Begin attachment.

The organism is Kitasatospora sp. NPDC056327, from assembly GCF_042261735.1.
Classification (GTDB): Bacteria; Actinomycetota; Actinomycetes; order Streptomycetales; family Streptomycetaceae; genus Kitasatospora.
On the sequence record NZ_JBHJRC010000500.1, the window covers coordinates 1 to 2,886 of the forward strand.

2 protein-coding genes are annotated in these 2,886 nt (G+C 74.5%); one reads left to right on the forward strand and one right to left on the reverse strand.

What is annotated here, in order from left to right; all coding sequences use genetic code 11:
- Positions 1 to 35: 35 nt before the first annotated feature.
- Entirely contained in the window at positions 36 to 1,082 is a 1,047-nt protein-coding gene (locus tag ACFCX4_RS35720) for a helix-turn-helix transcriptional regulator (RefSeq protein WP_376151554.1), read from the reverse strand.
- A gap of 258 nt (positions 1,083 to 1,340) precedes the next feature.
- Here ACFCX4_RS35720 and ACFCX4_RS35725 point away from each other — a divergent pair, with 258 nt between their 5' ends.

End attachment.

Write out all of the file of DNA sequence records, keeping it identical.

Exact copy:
The organism is Kitasatospora sp. NPDC056327, from assembly GCF_042261735.1.
Classification (GTDB): Bacteria; Actinomycetota; Actinomycetes; order Streptomycetales; family Streptomycetaceae; genus Kitasatospora.
On the sequence record NZ_JBHJRC010000500.1, the window covers coordinates 1 to 2,886 of the forward strand.

2 protein-coding genes are annotated in these 2,886 nt (G+C 74.5%); one reads left to right on the forward strand and one right to left on the reverse strand.

What is annotated here, in order from left to right; all coding sequences use genetic code 11:
- Positions 1 to 35: 35 nt before the first annotated feature.
- Entirely contained in the window at positions 36 to 1,082 is a 1,047-nt protein-coding gene (locus tag ACFCX4_RS35720) for a helix-turn-helix transcriptional regulator (RefSeq protein WP_376151554.1), read from the reverse strand.
- A gap of 258 nt (positions 1,083 to 1,340) precedes the next feature.
- Here ACFCX4_RS35720 and ACFCX4_RS35725 point away from each other — a divergent pair, with 258 nt between their 5' ends.